Wednesday’s remark by ECB President Mario Draghi that the Eurozone debt crisis has begun to affect the German economy was validated on Thursday.
After the major European stock indices took a hard fall on Wednesday, following the publication of a statement by European Central Bank President Mario Draghi emphasizing how the data suggest that the Eurozone debt crisis is starting to affect the German economy, the warning proved true on Thursday.
A report released by Destatis on Thursday revealed that German exports declined on a monthly basis by 2.4 percent in September, despite economists’ expectations for a less-significant, 1.5 percent drop (NYSEARCA:EWG). On a year-over-year basis, exports fell 3.4 percent. The news followed a report on Wednesday that the nation’s industrial production declined 1.8 percent in September.
German x-ray machine manufacturer and industrial heavyweight, Siemens reported a whopping, 27-percent decline in quarterly profits as a result of weakening global demand. The company announced plans to cut €6 billion in costs during 2013.
On the morning after the Greek Parliament narrowly approved an €18.5 billion package of budget cuts while anti-austerity demonstrations escalated into riots involving the arrests of more than 20 people, the nation’s government reported more bad news. The Greek unemployment rate increased to a record high of 25.4 percent in August from 24.8 percent in July. The unemployment rate in Greece is more than double that of the Eurozone average (NYSEARCA:GREK).
Spain held a successful auction of €4.8 billion of bonds, which raised more than the target amount of €4.5 billion (NYSEARCA:EWP). Nevertheless, yields increased as a result of the fact that so much new debt had been issued by the Spanish government.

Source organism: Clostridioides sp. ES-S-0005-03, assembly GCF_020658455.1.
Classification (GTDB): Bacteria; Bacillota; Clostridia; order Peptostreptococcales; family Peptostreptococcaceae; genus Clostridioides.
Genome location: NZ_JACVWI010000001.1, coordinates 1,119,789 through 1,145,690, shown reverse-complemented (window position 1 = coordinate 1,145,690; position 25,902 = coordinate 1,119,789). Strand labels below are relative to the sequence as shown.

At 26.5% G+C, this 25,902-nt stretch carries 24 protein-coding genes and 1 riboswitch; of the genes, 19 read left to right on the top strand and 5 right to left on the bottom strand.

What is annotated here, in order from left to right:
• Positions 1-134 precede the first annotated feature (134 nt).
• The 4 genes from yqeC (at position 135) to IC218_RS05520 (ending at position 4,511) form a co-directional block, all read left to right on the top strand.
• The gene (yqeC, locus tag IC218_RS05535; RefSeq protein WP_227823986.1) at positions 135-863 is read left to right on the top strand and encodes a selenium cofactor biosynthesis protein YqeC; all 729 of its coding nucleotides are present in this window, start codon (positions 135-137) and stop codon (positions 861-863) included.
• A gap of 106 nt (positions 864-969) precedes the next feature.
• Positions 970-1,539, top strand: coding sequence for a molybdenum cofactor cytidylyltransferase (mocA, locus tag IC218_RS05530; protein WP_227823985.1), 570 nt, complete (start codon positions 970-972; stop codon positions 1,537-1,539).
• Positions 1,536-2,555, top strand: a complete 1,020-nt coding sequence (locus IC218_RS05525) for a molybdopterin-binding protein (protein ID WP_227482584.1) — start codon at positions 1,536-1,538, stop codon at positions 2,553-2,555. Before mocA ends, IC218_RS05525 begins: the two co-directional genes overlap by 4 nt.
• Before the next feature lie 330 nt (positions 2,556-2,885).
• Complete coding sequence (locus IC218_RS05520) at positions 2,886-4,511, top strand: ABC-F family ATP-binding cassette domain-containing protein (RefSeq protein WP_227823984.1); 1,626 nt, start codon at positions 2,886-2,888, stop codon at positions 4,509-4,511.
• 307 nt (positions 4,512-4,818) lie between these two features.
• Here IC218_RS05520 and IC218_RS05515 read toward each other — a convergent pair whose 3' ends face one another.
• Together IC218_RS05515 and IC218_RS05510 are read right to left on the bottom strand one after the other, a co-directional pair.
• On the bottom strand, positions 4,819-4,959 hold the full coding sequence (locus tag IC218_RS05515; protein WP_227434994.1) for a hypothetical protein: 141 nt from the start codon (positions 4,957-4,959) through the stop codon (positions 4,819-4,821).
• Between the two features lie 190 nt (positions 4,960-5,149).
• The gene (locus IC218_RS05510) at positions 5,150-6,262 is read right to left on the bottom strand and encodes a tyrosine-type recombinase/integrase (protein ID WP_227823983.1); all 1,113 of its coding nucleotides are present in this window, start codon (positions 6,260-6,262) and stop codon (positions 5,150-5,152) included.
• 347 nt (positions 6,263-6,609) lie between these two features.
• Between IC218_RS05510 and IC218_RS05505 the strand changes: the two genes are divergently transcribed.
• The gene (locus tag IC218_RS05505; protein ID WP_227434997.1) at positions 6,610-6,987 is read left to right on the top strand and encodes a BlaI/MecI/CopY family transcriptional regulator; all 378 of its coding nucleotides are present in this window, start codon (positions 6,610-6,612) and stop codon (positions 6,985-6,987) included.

Spain’s ten-year bond yield spiked to 5.84 percent on Thursday from Wednesday’s closing level of 5.68 percent. Spain’s two-year bond yield jumped to 3.16 percent on Thursday from Wednesday’s closing level of 3.09 percent (NYSEARCA:EWP).
Italy’s ten-year bond yield rose to 5.03 percent on Thursday from Wednesday’s closing level of 4.94 percent (NYSEARCA:EWI).
As of 11:17 EST, the Euro STOXX 50 Index advanced 0.17 percent to 2,485 (NYSEARCA:VGK). The FTSE 100 Index dropped 0.34 percent to 5,771 (NYSEARCA:EWU). The German DAX Index fell 0.48 percent to 7,198 (NYSEARCA:EWG). France’s CAC 40 Index crept upward by 0.04 percent to 3,410 (NYSEARCA:EWQ). Spain’s IBEX 35 Index declined 0.29 percent to 7,638 (NYSEARCA:EWP). Italy’s FTSE MIB Index fell 0.67 percent to 15,190 (NYSEARCA:EWI). Trend Shift Underway for Emerging Markets
As of 11:27 EST, the euro declined 0.20 percent against the dollar, trading at $1.2746 (NYSEARCA:FXE).
On London’s ICE Futures Europe Exchange, December futures for Brent crude oil declined by 22 cents (0.21 percent) to $105.78/bbl. (NYSEARCA:BNO, NYSEARCA:USO).
In China, stocks took a hard fall in response to Wednesday’s statement by ECB President Mario Draghi that the Eurozone debt crisis has begun to affect the German economy. The Shanghai Composite Index dropped 1.63 percent to 2,071 (NYSEARCA:FXI). Hong Kong’s Hang Seng Index collapsed 2.41 percent to 21,566 (NYSEARCA:EWH).
In Japan, stocks declined as the yen strengthened following the gloomy remarks by ECB President Mario Draghi, which sent the euro falling (NYSEARCA:FXY). The Nikkei 225 Stock Average sank 1.51 percent to 8,837 (NYSEARCA:EWJ).
American stock index futures were in positive territory ahead of Thursday’s opening bell, as a result of a better-than-expected report on initial unemployment claims (with one state not reporting). The December 12 Dow Jones Industrials future advanced 0.21 percent to 12,890 as of 9:12 EST. The December 12 S&P 500 future rose 0.17 percent to 1,391 (NYSEARCA:SPY). The December 12 Nasdaq 100 future climbed 0.23 percent to 2,616.
Bottom line: ECB President Mario Draghi’s statement about the impact on the German economy from “difficulties elsewhere” was proven true on Thursday as one report indicated an enormous, 2.4 percent decline in Germany’s exports during September and German industrial titan, Siemens reported a whopping, 27-percent decline in quarterly profits .